• 1 cup chopped yellow onion (about 1/2 large onion)
  • 4 carrots, peeled, halved lengthwise, and cut into 1/2-inch pieces
  • 2 celery ribs, halved lengthwise and cut into 1/2-inch pieces
  • 1 1/2 lbs russet potatoes, peeled and cut into 1-inch pieces
  • 1 tsp minced fresh thyme
  • kosher salt and freshly ground black pepper
  • 2 cloves garlic, minced
  • 4 cups chicken broth
  • 1 bay leaf
  • 1/2 cup half and half
  • 1 Tbs minced fresh chives, plus more for serving
  • juice of 1/2 lemon
Cook the bacon in a Dutch oven or large saucepan over medium heat until the fat is rendered and the bacon is crispy, 7 to 9 minutes.  Use a slotted spoon to remove the bacon to a paper towel-lined plate, leaving the fat in the pot.  

Stir in the leeks, onion, carrots, celery, 1/2 teaspoon of pepper, and 1 teaspoon of salt.  Cook until the leeks are translucent and the vegetables are beginning to soften, about 8 minutes.  Add the potatoes and cook, stirring constantly, for about 2 minutes.  Stir in the garlic and thyme and cook 30 seconds.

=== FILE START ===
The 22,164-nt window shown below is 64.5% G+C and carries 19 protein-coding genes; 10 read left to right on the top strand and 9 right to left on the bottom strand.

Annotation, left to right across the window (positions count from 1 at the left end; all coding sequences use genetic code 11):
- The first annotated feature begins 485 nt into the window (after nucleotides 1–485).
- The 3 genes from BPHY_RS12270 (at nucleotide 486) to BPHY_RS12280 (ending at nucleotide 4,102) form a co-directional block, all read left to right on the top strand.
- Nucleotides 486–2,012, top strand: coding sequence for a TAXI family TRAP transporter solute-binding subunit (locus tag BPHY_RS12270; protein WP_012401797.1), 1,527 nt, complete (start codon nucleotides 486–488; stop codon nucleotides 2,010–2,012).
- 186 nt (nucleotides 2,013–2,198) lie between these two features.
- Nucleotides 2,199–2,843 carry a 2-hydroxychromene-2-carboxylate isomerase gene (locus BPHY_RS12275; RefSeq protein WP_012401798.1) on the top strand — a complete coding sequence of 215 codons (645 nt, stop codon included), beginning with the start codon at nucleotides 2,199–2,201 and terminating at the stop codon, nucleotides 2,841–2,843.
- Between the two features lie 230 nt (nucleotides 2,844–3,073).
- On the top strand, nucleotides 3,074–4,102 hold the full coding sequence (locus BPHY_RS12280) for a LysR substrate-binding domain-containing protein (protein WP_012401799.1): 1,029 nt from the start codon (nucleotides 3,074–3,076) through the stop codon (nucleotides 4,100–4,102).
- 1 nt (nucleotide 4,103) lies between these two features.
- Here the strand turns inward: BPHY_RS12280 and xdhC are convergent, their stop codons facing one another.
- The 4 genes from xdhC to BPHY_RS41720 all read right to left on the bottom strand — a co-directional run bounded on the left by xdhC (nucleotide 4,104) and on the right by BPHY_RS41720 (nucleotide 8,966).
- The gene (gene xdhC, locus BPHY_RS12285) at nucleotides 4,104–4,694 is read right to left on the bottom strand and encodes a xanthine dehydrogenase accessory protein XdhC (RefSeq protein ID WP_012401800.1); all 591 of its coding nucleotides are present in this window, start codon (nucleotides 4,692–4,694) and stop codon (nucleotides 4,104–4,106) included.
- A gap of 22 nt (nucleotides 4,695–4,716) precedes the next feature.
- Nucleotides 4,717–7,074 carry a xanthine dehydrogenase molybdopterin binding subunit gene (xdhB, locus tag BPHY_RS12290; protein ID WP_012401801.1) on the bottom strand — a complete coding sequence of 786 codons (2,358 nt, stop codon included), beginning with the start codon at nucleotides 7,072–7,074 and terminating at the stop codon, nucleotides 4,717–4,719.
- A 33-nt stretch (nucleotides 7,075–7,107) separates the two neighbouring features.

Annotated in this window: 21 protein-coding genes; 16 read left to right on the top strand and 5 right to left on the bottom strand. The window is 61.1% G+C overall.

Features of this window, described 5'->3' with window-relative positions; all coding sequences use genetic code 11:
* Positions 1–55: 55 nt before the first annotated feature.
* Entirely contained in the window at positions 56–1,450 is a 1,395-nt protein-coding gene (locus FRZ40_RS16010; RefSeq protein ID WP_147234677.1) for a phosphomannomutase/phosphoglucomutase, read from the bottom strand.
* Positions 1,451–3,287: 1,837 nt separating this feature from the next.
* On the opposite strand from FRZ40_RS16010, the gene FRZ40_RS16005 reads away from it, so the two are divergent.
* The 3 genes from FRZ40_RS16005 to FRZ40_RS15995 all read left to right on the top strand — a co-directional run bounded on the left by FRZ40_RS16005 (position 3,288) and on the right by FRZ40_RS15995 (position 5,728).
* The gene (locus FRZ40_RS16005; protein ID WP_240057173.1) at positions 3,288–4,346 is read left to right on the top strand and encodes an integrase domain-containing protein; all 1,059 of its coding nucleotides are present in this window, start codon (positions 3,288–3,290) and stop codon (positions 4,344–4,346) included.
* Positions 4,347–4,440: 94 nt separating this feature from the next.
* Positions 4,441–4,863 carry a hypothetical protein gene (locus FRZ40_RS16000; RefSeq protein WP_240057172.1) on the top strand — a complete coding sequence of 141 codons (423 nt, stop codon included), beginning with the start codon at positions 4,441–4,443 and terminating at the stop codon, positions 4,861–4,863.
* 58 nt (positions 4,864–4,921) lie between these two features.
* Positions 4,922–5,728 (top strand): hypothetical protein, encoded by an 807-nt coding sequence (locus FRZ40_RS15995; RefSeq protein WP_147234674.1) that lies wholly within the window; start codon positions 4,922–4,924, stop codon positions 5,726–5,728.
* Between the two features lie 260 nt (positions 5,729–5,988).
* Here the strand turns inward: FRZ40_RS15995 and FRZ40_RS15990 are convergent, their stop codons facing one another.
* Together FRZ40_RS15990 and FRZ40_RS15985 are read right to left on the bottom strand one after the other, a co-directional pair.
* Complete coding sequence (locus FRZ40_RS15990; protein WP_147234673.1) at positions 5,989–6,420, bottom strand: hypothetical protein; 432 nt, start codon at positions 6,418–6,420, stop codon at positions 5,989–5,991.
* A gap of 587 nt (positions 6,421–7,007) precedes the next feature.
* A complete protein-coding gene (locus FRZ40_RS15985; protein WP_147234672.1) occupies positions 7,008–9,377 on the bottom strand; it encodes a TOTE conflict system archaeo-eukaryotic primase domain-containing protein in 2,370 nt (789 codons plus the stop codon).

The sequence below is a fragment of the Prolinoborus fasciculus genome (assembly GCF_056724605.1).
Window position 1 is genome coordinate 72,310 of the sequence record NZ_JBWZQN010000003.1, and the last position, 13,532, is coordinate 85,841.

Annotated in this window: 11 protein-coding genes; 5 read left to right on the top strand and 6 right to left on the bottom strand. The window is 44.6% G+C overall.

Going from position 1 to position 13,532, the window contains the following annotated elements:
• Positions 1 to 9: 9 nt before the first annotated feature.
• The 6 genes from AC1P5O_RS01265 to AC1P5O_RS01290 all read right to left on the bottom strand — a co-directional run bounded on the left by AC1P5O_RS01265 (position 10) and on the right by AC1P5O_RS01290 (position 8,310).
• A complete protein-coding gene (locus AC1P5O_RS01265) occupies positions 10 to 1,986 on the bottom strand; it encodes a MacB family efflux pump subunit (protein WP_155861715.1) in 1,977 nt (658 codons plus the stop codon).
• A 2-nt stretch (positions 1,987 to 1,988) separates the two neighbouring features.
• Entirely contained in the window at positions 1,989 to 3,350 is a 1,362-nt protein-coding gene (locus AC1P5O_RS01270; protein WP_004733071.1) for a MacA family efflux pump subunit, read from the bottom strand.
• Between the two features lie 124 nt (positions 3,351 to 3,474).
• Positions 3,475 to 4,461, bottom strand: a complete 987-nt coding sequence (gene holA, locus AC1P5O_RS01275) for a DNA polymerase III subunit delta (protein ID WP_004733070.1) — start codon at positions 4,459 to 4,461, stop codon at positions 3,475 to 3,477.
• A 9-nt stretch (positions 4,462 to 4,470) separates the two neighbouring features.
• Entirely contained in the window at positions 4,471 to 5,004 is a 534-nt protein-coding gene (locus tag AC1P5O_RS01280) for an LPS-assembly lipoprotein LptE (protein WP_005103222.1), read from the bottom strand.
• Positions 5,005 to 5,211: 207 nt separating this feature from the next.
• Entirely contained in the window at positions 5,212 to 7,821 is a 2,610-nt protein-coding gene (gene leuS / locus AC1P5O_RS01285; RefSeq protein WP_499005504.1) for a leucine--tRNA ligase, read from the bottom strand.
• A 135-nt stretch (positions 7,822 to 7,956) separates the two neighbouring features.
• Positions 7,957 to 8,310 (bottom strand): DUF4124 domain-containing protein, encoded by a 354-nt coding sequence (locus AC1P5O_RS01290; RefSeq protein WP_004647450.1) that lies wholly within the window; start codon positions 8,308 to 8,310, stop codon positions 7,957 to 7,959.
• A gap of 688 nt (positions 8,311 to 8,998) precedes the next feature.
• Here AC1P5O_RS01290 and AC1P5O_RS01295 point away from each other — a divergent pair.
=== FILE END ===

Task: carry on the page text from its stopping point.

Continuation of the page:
Add the broth and the bay leaf and bring to a boil.  Reduce heat to medium-low, cover, and and simmer until the vegetables are tender, stirring occasionally, about 20 minutes.

Discard the bay leaf.  Transfer 2 cups of the liquid to a blender, and use a slotted spoon to transfer 1 cup of the vegetables to the blender as well.  Puree until smooth, about 1 minute (be sure to open the vent on your blender and cover it with a towel, to prevent explosions!).  

Stir the processed soup back into the pot, and then stir in the half-and-half, chives, and lemon juice.  Season with salt and pepper.  Top each portion with a sprinkle of chives and the reserved bacon, and serve.